We're not Web3 guys trying to figure out hospitality; we're hospitality guys that have leveraged a Web3 component. This is what we do: we create dining experiences for people and have been behind a lot of very celebrated places in the New York area [before Flyfish]. We’ve partnered with celebrity chefs and Michelin-rated chefs. This isn't a flash in the pan: these are decorated people with culinary expertise and hospitality experts, and we put something together that I think really resonated and made sense to people who really just love food, beverage, innovative new ideas and social experiences.

We created a project baked in utility. It was community, it was event programming both in the physical and digital space, it was the restaurant dining club, it was all of these different layers of value that gave us confidence in what we were doing.

We're being innovative, we're doing something that's never been done before.

What do you find most promising about Web3 for brands?

I think brands have the ability to tap into a community and really engage with them at a different level: to provide experiences for them through a tokenized and gated community. There's going to be a ton of different [advancements] with loyalty and rewards and I think Web3 allows you to do certain things that you couldn't do before.

The community component is huge. I've been building brands for a long time and I would say that we built more of a brand in less than a year with Flyfish Club.

With this Web3, Discord-based, technology-forward, social media-forward community, if you really engage them and power them up it can be very beneficial for brands. The ability to harness community has been tremendous for us.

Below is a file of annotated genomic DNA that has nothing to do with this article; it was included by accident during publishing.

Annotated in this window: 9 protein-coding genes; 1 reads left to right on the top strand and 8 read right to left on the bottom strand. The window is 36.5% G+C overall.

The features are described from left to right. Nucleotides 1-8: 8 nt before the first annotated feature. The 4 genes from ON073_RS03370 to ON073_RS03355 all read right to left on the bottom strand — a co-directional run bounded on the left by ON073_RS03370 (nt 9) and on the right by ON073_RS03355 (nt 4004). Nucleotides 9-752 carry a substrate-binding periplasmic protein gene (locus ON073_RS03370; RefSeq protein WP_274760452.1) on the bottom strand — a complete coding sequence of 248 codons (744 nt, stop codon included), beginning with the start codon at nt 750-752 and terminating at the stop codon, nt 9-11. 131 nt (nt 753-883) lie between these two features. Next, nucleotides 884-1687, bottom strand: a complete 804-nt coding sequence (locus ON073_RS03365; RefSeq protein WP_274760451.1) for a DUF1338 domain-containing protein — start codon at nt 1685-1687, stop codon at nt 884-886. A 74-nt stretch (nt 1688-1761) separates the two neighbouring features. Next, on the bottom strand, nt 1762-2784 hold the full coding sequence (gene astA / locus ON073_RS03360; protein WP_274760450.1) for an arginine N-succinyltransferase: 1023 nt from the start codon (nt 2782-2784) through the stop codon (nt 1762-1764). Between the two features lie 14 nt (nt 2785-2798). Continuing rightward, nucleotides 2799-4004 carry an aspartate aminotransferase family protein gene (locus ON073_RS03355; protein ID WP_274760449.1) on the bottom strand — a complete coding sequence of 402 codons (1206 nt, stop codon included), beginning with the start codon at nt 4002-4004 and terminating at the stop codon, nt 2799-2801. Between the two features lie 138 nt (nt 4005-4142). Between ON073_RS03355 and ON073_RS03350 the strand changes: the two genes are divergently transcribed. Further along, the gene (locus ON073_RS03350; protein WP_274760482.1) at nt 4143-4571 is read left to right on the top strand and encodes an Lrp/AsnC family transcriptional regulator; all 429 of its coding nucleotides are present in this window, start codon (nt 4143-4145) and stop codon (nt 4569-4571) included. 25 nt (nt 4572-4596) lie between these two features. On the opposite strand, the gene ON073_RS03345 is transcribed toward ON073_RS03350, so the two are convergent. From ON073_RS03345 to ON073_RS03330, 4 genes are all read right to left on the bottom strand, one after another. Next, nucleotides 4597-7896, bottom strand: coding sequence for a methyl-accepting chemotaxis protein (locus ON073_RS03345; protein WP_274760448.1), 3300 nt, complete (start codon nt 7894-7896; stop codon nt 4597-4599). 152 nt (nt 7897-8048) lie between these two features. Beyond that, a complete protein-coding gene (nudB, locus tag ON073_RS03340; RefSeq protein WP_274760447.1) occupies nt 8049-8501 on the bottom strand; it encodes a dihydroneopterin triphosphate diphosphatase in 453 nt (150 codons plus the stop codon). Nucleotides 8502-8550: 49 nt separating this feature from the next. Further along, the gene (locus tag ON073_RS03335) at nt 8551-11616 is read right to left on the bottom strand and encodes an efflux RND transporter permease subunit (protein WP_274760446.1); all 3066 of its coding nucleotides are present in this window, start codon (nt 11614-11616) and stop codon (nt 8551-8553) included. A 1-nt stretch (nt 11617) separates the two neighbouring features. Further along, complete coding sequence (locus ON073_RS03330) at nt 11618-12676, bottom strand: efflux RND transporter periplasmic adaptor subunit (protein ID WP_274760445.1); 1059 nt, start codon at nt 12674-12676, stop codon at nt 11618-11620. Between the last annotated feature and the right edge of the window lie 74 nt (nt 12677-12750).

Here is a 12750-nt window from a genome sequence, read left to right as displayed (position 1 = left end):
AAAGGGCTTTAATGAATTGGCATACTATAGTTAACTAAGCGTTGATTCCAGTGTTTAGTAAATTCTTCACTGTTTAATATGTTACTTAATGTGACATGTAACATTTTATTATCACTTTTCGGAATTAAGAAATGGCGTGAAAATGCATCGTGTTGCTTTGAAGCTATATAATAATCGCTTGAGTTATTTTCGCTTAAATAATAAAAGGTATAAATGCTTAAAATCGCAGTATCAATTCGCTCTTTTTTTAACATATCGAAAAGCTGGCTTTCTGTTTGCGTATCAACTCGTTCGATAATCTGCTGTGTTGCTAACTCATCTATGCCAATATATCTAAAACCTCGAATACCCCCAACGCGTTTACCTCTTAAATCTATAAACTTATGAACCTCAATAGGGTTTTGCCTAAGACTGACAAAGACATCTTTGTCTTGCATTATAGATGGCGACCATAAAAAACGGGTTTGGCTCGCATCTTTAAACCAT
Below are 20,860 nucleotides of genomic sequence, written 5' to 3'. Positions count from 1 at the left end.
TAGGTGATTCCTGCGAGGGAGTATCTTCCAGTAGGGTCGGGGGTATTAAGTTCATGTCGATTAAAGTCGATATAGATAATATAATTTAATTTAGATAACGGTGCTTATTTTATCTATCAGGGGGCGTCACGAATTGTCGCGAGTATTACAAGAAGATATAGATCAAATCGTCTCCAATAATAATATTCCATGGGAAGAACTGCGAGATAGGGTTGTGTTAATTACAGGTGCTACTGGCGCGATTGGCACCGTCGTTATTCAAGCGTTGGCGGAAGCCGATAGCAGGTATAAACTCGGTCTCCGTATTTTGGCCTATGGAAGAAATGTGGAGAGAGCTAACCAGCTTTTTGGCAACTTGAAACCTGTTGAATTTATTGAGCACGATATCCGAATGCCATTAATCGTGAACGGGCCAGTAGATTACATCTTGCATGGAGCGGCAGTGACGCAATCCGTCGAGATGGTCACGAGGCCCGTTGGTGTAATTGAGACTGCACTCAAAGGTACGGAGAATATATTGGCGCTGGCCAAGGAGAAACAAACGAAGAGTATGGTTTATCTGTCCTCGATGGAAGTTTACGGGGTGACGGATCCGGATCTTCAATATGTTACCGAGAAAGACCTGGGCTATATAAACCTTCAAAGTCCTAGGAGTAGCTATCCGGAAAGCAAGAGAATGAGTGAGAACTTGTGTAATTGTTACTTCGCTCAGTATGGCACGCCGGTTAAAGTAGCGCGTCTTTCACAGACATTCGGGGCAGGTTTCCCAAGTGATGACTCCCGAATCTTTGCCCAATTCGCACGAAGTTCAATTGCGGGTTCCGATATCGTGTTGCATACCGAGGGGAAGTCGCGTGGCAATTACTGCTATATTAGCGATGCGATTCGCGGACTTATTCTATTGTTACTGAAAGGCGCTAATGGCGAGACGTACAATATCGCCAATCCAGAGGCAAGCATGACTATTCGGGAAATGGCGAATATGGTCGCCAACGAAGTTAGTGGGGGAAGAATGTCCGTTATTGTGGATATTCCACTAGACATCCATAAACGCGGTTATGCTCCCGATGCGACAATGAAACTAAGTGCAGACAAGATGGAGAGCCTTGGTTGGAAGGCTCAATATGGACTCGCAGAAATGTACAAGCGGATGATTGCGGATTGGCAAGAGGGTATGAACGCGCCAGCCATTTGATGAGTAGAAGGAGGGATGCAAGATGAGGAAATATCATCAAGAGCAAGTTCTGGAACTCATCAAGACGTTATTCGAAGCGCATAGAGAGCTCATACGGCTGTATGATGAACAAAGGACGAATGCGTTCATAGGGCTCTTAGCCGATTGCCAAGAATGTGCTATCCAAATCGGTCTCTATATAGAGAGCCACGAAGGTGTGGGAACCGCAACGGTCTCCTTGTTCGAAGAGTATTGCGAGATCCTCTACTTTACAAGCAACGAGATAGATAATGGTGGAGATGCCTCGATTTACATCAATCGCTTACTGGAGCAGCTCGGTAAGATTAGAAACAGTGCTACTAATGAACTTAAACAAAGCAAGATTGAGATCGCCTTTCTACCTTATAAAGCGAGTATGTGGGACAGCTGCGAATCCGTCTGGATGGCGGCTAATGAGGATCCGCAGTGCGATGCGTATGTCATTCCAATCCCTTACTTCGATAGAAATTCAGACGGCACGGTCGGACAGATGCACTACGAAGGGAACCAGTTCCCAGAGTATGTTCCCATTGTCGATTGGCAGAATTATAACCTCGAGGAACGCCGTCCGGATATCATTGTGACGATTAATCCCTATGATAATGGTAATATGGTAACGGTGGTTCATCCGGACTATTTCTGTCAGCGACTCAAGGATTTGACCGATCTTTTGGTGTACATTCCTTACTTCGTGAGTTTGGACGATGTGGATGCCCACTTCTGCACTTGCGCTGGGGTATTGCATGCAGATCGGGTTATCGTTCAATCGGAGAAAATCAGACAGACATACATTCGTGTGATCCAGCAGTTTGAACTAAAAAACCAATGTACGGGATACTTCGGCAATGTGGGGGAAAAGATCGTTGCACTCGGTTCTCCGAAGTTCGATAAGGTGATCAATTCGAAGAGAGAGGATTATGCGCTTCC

You were quoted in The Washington Post on how people are “communicating digitally” using “social currency.” Can you elaborate on this?

Last year, you saw most projects that were collectible based with no or very little utility. We wanted to flip it on its head to go 90% utility with a real life and value-driven community collectible.

With NFTs, people can showcase them on their phones as a social currency, meaning you're representing and communicating who you are through [an NFT]. We've been doing this as people for generations: what you wear, your clothing, your hats, your shoes, all these other things are communicating what [a person] likes, what are their passions, what they're into or what they're not into. We saw a lot of that with NFTs. If people have Crypto Punk or Flyfish Club, it kind of shows what they’re interested in.

I said that 'you're not going to look at [someone’s] LinkedIn: you’re going to look at NFTs' down the road. I believe that it is social currency and we’re going to see more and more of that. I think the NFT community is going to continue to evolve, and there will be more utility-based projects like what we're doing. People want to showcase that.

What’s one takeaway from your experience building Flyfish that brands should know when building a Web3 business model?

Brands have to be ready. Building infrastructure around supporting the community online and in person is very important.

Discord communities are extremely important, but it cuts both ways. A lot of the older projects were focused on collectibles [rather than] physical events with operators. We’re the opposite of that. We're out working all day, we're building teams, we're designing restaurants and producing events, all stuff that requires manpower, time and execution.

What we found was that we were getting [some] disgruntled members that were expecting announcements every day, wanting us to come up with all these amazing, crazy things every moment. And we were not focused at all on that. Our token is access to a member’s club and you own your membership. That's what our club is based on. We're trying to execute our plans and provide value, but we weren't [as active] in this Web3 world as they were used to. I think that balance is very important and companies should really understand the engagement that's necessary both digitally and in real life.